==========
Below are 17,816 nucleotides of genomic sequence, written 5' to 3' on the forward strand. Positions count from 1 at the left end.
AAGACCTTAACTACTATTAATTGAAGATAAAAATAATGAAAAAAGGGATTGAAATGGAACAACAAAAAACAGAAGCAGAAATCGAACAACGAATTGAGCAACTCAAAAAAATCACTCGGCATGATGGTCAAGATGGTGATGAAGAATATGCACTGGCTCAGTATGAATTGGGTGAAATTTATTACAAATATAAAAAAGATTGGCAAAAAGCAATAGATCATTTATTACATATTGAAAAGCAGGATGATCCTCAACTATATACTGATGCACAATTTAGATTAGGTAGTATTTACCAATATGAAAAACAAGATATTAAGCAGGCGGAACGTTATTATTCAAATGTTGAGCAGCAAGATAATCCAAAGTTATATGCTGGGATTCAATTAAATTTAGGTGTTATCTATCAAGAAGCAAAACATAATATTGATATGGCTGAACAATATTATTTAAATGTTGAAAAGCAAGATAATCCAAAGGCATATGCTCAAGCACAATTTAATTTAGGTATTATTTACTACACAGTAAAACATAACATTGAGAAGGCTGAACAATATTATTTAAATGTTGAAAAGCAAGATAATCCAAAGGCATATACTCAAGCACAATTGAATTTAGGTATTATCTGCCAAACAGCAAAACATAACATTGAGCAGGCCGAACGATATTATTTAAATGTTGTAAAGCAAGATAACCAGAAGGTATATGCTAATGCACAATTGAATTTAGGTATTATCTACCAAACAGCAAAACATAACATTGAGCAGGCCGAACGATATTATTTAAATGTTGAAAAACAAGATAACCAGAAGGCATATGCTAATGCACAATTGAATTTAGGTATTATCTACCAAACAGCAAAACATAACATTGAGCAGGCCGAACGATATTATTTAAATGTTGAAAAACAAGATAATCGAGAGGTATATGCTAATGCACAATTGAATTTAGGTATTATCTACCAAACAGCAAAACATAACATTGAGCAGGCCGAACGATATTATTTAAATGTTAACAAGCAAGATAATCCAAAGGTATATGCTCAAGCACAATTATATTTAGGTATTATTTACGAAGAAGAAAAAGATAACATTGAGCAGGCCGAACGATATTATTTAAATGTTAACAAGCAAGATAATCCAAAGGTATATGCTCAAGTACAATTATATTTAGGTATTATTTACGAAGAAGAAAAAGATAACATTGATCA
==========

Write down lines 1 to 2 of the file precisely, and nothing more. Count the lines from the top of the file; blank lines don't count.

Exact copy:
Below are 17,816 nucleotides of genomic sequence, written 5' to 3' on the forward strand. Positions count from 1 at the left end.
AAGACCTTAACTACTATTAATTGAAGATAAAAATAATGAAAAAAGGGATTGAAATGGAACAACAAAAAACAGAAGCAGAAATCGAACAACGAATTGAGCAACTCAAAAAAATCACTCGGCATGATGGTCAAGATGGTGATGAAGAATATGCACTGGCTCAGTATGAATTGGGTGAAATTTATTACAAATATAAAAAAGATTGGCAAAAAGCAATAGATCATTTATTACATATTGAAAAGCAGGATGATCCTCAACTATATACTGATGCACAATTTAGATTAGGTAGTATTTACCAATATGAAAAACAAGATATTAAGCAGGCGGAACGTTATTATTCAAATGTTGAGCAGCAAGATAATCCAAAGTTATATGCTGGGATTCAATTAAATTTAGGTGTTATCTATCAAGAAGCAAAACATAATATTGATATGGCTGAACAATATTATTTAAATGTTGAAAAGCAAGATAATCCAAAGGCATATGCTCAAGCACAATTTAATTTAGGTATTATTTACTACACAGTAAAACATAACATTGAGAAGGCTGAACAATATTATTTAAATGTTGAAAAGCAAGATAATCCAAAGGCATATACTCAAGCACAATTGAATTTAGGTATTATCTGCCAAACAGCAAAACATAACATTGAGCAGGCCGAACGATATTATTTAAATGTTGTAAAGCAAGATAACCAGAAGGTATATGCTAATGCACAATTGAATTTAGGTATTATCTACCAAACAGCAAAACATAACATTGAGCAGGCCGAACGATATTATTTAAATGTTGAAAAACAAGATAACCAGAAGGCATATGCTAATGCACAATTGAATTTAGGTATTATCTACCAAACAGCAAAACATAACATTGAGCAGGCCGAACGATATTATTTAAATGTTGAAAAACAAGATAATCGAGAGGTATATGCTAATGCACAATTGAATTTAGGTATTATCTACCAAACAGCAAAACATAACATTGAGCAGGCCGAACGATATTATTTAAATGTTAACAAGCAAGATAATCCAAAGGTATATGCTCAAGCACAATTATATTTAGGTATTATTTACGAAGAAGAAAAAGATAACATTGAGCAGGCCGAACGATATTATTTAAATGTTAACAAGCAAGATAATCCAAAGGTATATGCTCAAGTACAATTATATTTAGGTATTATTTACGAAGAAGAAAAAGATAACATTGATCA